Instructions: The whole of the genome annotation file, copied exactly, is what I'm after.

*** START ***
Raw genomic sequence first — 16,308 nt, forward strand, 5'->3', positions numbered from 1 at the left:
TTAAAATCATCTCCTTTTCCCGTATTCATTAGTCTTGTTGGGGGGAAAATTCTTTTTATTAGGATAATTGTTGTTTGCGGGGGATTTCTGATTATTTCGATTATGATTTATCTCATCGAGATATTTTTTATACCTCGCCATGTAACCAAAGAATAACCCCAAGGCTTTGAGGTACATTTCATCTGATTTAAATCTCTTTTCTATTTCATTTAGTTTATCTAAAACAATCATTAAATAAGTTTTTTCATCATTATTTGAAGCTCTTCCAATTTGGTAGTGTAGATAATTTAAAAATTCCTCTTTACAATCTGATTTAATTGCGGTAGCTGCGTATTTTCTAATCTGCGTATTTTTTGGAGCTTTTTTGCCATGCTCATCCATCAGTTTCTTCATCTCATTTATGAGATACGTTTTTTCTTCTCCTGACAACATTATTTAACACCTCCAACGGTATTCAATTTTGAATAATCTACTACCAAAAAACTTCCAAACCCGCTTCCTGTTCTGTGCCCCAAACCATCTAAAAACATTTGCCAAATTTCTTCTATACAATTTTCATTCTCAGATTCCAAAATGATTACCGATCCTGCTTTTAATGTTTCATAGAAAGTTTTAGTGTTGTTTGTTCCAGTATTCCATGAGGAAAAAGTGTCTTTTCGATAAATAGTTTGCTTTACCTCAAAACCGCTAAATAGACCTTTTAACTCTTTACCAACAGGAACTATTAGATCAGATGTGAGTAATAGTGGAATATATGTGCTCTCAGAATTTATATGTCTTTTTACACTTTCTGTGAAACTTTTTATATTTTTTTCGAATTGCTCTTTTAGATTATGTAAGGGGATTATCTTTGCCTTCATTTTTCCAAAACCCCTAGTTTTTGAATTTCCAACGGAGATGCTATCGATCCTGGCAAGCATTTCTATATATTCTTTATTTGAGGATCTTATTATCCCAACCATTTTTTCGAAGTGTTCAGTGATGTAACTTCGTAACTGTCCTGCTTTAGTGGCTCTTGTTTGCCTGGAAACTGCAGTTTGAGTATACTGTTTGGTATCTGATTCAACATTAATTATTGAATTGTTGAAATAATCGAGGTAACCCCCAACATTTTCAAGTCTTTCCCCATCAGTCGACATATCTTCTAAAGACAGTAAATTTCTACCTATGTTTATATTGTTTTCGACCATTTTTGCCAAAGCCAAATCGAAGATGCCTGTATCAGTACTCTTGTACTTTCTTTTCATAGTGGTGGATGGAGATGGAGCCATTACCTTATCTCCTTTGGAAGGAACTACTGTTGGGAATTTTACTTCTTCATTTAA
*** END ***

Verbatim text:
Raw genomic sequence first — 16,308 nt, forward strand, 5'->3', positions numbered from 1 at the left:
TTAAAATCATCTCCTTTTCCCGTATTCATTAGTCTTGTTGGGGGGAAAATTCTTTTTATTAGGATAATTGTTGTTTGCGGGGGATTTCTGATTATTTCGATTATGATTTATCTCATCGAGATATTTTTTATACCTCGCCATGTAACCAAAGAATAACCCCAAGGCTTTGAGGTACATTTCATCTGATTTAAATCTCTTTTCTATTTCATTTAGTTTATCTAAAACAATCATTAAATAAGTTTTTTCATCATTATTTGAAGCTCTTCCAATTTGGTAGTGTAGATAATTTAAAAATTCCTCTTTACAATCTGATTTAATTGCGGTAGCTGCGTATTTTCTAATCTGCGTATTTTTTGGAGCTTTTTTGCCATGCTCATCCATCAGTTTCTTCATCTCATTTATGAGATACGTTTTTTCTTCTCCTGACAACATTATTTAACACCTCCAACGGTATTCAATTTTGAATAATCTACTACCAAAAAACTTCCAAACCCGCTTCCTGTTCTGTGCCCCAAACCATCTAAAAACATTTGCCAAATTTCTTCTATACAATTTTCATTCTCAGATTCCAAAATGATTACCGATCCTGCTTTTAATGTTTCATAGAAAGTTTTAGTGTTGTTTGTTCCAGTATTCCATGAGGAAAAAGTGTCTTTTCGATAAATAGTTTGCTTTACCTCAAAACCGCTAAATAGACCTTTTAACTCTTTACCAACAGGAACTATTAGATCAGATGTGAGTAATAGTGGAATATATGTGCTCTCAGAATTTATATGTCTTTTTACACTTTCTGTGAAACTTTTTATATTTTTTTCGAATTGCTCTTTTAGATTATGTAAGGGGATTATCTTTGCCTTCATTTTTCCAAAACCCCTAGTTTTTGAATTTCCAACGGAGATGCTATCGATCCTGGCAAGCATTTCTATATATTCTTTATTTGAGGATCTTATTATCCCAACCATTTTTTCGAAGTGTTCAGTGATGTAACTTCGTAACTGTCCTGCTTTAGTGGCTCTTGTTTGCCTGGAAACTGCAGTTTGAGTATACTGTTTGGTATCTGATTCAACATTAATTATTGAATTGTTGAAATAATCGAGGTAACCCCCAACATTTTCAAGTCTTTCCCCATCAGTCGACATATCTTCTAAAGACAGTAAATTTCTACCTATGTTTATATTGTTTTCGACCATTTTTGCCAAAGCCAAATCGAAGATGCCTGTATCAGTACTCTTGTACTTTCTTTTCATAGTGGTGGATGGAGATGGAGCCATTACCTTATCTCCTTTGGAAGGAACTACTGTTGGGAATTTTACTTCTTCATTTAA